Arias seeks death penalty stay, court rejectsPosted: Updated:
PHOENIX (AP) -- Jodi Arias' effort to get the death penalty option in her murder case temporarily set aside was met Friday with a swift rejection from the Arizona Supreme Court in a one-sentence response denying the motion filed just hours earlier.
Arias is charged in the June 2008 stabbing and shooting death of her lover in his suburban Phoenix home. She claims self-defense, while authorities say she planned the attack in a jealous rage. Testimony has been ongoing since early January.
After failing to win a mistrial or stay of the death penalty option in the lower court earlier this year, her defense attorneys sought relief Friday from the state's highest court, which quickly rejected it. Her trial is set to continue Monday with the death penalty still on the table if prosecutors can secure a first-degree murder conviction.
Arias' attorneys argued in early January before Maricopa County Superior Court Judge Sherry Stephens, who is overseeing the trial, that the lead detective on the case perjured himself during a pretrial hearing aimed at determining whether the death penalty should be considered an option for jurors.
Mesa police Detective Esteban Flores testified at the hearing that based on his own review of the scene, and a discussion with the medical examiner, it was apparent that Alexander had been shot in the forehead first. Arias then repeatedly stabbed and slashed him 27 times and slit his throat, he said.
However, shortly before the trial began, the prosecution changed its theory of how the killing occurred, stating that Arias first stabbed Alexander, slit his throat and in a final savage salvo, shot him in the head. Their story aimed to undercut Arias' claim of self-defense by noting the sheer brutality of the attack.
Arias' attorneys claim she shot Alexander first to fend off his attack on her, but the bullet didn't stop him, forcing her to continue to fight for her life by stabbing him, which they are hoping could lead to a conviction on a lesser second-degree murder charge or even an unlikely acquittal.
Contrary to Flores' testimony at the previous hearing, a medical examiner later told jurors the gunshot probably would have incapacitated Alexander. So given his extensive defense wounds, including stab marks and slashes to his hands, arms and legs, it wasn't likely the shot came first.
The detective later acknowledged that he misunderstood the medical examiner in his mistaken testimony, but he never admitted committing perjury.
Stephens denied the mistrial motion and testimony continued.
Prosecutors declined comment Friday. Defense attorneys have not responded to a telephone message from The Associated Press.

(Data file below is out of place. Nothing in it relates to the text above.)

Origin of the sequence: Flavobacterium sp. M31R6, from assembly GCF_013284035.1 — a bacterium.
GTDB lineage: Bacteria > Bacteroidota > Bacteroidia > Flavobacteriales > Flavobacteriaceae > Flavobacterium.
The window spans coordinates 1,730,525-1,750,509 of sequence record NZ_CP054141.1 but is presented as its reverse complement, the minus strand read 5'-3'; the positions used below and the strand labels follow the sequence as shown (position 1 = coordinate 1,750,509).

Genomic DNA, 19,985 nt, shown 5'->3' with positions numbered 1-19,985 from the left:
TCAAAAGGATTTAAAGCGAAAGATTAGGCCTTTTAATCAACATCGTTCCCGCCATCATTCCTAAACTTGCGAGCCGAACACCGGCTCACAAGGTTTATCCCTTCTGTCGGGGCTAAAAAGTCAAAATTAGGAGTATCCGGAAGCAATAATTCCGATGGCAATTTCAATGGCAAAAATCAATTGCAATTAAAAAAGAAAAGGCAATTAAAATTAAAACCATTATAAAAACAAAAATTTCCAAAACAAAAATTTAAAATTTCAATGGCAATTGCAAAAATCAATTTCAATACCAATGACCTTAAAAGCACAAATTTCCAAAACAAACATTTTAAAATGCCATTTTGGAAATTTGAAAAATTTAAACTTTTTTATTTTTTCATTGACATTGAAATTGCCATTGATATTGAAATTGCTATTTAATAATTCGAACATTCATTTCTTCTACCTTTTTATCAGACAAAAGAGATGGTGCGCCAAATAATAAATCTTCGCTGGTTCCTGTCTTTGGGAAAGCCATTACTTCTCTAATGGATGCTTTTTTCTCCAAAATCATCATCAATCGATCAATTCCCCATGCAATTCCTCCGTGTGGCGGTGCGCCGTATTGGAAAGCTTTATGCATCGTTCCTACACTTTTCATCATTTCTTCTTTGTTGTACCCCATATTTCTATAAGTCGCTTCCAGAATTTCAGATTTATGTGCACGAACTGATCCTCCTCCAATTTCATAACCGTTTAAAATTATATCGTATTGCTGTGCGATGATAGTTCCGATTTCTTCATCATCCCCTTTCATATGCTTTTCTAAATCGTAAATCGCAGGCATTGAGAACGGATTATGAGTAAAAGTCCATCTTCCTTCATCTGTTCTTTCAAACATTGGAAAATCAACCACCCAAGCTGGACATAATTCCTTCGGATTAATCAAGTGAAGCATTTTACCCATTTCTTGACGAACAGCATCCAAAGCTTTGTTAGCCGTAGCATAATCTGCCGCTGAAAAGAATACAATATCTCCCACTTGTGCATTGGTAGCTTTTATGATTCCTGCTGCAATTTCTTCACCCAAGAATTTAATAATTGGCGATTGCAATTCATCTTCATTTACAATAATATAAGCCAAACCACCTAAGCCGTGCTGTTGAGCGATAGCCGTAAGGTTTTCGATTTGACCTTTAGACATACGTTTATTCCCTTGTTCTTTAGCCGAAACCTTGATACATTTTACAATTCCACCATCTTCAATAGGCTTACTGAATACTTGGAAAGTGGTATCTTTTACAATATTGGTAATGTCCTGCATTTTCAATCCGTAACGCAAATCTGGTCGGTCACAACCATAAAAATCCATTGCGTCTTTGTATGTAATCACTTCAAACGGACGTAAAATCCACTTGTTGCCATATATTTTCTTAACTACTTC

Arias, 32, has been on the witness stand for nine days, describing in painstaking detail specifics of her life in the years leading up the killing - from an abusive childhood to dead-end jobs. Yet when asked to detail events from the day she killed Alexander, Arias drew a blank, noting there were "huge gaps" in her memory from that day.
She has said she only remembers shooting at him, putting a knife in the dishwasher and disposing of the gun in the desert as she drove from Arizona on her way to Utah to see a friend. And she immediately began planning an alibi "to "throw the scent off for a little while."
Arias' grandparents reported a .25 caliber handgun stolen from their Northern California house about a week before the killing - the same caliber used to shoot Alexander - but Arias claims to know nothing about the burglary. She says she brought no weapons to Alexander's home on the day she killed him, again attempting to undercut the prosecution's theory of premeditation.
During her cross-examination Thursday, the exchanges grew so heated that the judge admonished Arias and prosecutor Juan Martinez to stop talking over each other. Arias smirked at times, while Martinez stammered in frustration.
"Do you have memory problems, ma'am?" Martinez asked.
"Sometimes," Arias replied.
Martinez hammered back, noting it's puzzling that she can't remember such crucial details to the case, yet "can tell us what kind of coffee you bought at Starbucks sometime back in 2008."
Arias first told authorities she knew nothing about Alexander's death. She later blamed it on masked intruders before eventually settling on self-defense. She now says she remembers Alexander in a rage, body slamming her and chasing her around his home.
She said she grabbed a gun from his closet, and fired it as they tussled. She had no explanation for the multiple stab wounds and slit throat.
However, according to court records, she previously told police before her trial began that Alexander was unconscious after she shot him, but then "crawled around and was stabbed."